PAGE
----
When professor Kelley Thomas turned on the lights in the COVID-19 testing lab on a recent Monday morning, he says there are no words to describe what he felt.
After months of working around the clock with his team to establish the facility, the director of the Hubbard Center for Genome Studies saw that the lab was officially up and running. Students were back on campus. What they’d set out to do was working.
“There’s no practicing this,” says Thomas, who serves as the lab’s scientific director. “You can’t say, ‘send me 4,000 samples so we can try this out.’”
That meant starting off the semester by going from zero to 4,000. As in zero actual tests over the summer months to 4,000 – in a day.
But nothing less than that incredible velocity would suffice. Rick Cote, director of the Center of Integrated Biomedical and Bioengineering Research, is a member of the university planning team responsible for building out the facility. He says that the lab’s capacity to test with scale, precision and efficiency – right from the get-go – was crucial. It provides the timely data that makes essential efforts like contact tracing possible in the first place.
“There’s no practicing this... You can’t say, ‘send me 4,000 samples so we can try this out.’”
“Everyone, often,” Thomas explains is the lab’s unofficial mantra: they need to be able to test everyone on campus – and often.
Early on in the process of developing the lab’s design and protocols, Thomas, Cote and their cohort of experts made the decision to move forward with a specific type of test: RT-PCR, which is short for real-time reverse transcription polymerase chain reaction.
Thomas says that this test is the gold standard in molecular diagnostics because it’s both sensitive and robust. Probes are able to swiftly identify the virus’s fingerprint in a small test sample by binding and copying its unique strands of genetic material. Since the DNA of COVID-19 genes continues to adapt and shift, the test actually looks for three different gene types, bolstering its accuracy.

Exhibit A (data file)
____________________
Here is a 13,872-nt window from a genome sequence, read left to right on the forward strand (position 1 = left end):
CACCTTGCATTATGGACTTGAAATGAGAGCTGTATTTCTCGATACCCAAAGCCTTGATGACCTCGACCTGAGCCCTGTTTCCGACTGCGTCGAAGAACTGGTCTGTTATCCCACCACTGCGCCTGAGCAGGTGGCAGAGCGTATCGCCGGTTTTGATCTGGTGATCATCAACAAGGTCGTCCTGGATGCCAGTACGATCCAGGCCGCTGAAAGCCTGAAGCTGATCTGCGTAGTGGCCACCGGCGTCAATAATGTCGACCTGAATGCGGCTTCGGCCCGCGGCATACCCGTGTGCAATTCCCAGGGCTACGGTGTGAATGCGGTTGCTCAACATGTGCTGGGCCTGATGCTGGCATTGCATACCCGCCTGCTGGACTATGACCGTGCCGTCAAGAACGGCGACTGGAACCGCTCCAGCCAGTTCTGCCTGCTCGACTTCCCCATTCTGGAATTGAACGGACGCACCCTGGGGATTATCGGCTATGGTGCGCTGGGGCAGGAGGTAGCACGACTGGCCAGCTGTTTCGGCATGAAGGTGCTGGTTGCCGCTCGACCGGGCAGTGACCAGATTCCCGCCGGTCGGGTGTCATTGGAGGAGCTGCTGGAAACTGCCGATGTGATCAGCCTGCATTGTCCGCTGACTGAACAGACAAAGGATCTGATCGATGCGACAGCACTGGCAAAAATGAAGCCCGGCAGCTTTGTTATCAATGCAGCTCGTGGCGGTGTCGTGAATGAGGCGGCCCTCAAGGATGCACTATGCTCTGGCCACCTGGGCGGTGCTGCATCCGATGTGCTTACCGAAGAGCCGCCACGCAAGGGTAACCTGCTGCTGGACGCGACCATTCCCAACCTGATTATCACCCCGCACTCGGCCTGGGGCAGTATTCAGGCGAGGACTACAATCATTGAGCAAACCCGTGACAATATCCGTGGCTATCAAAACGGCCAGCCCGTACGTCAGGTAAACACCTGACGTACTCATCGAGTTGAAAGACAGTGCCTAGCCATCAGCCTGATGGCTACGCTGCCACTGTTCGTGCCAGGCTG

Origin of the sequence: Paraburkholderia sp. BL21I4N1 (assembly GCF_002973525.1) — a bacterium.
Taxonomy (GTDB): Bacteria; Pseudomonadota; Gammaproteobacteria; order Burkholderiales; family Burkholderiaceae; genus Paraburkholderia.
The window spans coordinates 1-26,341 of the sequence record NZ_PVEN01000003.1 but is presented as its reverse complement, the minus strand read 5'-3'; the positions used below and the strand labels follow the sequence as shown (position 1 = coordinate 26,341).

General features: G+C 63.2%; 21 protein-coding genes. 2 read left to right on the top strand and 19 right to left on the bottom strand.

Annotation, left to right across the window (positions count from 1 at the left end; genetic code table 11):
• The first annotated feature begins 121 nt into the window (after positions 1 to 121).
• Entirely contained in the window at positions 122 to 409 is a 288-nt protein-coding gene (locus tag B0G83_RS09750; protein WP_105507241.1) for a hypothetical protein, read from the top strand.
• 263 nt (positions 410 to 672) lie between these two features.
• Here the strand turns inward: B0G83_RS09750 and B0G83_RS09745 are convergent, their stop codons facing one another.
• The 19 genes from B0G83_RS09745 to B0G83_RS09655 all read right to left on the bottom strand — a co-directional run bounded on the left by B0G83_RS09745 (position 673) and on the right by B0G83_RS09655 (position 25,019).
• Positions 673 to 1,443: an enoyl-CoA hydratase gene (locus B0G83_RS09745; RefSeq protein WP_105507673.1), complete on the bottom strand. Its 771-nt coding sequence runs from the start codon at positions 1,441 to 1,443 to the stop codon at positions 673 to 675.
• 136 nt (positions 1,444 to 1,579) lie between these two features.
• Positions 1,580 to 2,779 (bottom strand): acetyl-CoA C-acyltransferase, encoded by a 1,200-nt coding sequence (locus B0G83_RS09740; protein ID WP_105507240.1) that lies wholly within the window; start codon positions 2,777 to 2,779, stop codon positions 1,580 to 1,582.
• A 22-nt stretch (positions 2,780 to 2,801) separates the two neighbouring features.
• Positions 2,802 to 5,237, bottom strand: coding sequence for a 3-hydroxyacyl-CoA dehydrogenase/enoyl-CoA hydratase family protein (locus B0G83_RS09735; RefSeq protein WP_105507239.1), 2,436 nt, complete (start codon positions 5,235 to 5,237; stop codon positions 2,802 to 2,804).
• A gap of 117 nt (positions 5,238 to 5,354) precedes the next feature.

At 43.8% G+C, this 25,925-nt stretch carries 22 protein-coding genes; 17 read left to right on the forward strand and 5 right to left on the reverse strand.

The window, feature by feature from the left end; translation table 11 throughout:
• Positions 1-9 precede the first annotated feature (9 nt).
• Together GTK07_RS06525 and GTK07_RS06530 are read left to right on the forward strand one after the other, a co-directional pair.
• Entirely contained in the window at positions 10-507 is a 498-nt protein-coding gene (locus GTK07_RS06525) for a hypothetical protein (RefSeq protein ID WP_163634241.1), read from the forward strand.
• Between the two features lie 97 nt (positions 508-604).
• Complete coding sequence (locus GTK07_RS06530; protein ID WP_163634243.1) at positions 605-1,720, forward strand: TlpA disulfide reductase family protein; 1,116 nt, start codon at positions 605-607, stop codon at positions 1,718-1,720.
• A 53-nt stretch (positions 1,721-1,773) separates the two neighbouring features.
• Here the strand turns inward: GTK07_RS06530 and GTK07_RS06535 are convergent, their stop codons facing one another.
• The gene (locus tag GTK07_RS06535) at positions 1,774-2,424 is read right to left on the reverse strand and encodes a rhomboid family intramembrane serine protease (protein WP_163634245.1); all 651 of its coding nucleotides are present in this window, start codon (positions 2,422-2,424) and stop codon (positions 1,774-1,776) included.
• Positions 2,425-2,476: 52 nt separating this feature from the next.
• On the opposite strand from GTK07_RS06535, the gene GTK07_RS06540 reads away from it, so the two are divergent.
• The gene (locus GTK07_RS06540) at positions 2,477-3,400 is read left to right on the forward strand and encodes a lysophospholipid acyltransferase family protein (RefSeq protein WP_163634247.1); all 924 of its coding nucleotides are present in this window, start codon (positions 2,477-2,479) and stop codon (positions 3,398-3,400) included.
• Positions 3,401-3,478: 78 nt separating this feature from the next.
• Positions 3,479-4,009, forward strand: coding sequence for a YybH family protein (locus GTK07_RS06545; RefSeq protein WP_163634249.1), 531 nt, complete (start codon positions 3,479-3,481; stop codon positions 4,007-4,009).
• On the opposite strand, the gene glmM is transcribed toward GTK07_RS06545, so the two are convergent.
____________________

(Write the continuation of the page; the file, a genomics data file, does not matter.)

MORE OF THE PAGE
"It’s like a fingerprint test that uniquely identifies not just the thumb, but also the first and second finger,” Cote explains.
But what do you do with all of that data?
“Have you ever seen 2,000 test samples dumped out of a biohazard bag that’s been carried into the lab by two policemen?” Thomas says. “That’s what happens – twice a day.”
That’s why automating as much of the process as possible was a goal from the very beginning. Computational scientist Anthony Westbrook created the software that scans each test’s barcode and tracks it all the way through. Even with thousands of samples being tested every day, the tracking system allows them to pinpoint a single positive sample.
“This is fundamental,” Thomas says. Of course, there are also robots. Robots for taking the sample out of the tube, for instance, or placing the samples on trays to be tested. “Yeah, the robots are fun,” Thomas says. “But I don’t know where we’d be without the incredibly dedicated staff.”
“It takes the entire UNH ecosystem,” Cote adds.
That includes having a world-class genomics research center right on campus. But it also comes down to the sheer ingenuity and resilience of the many individuals involved every step of the way – like the facilities staff who hoisted not one but two 1,500-pound biosafety cabinets through a window when they wouldn’t fit through the lab door.
Today, Cote says the lab is like a beehive. It’s open from 7 a.m. to 11 p.m. every day, with shifts staffed by a number of recent life sciences alums.
“If UNH is successful in staying open through Thanksgiving, this lab will have played a central role,” Cote says. “We’re proud that UNH has the scientific and technical resources, along with the backing of university and state leadership to implement large-scale testing this fall.”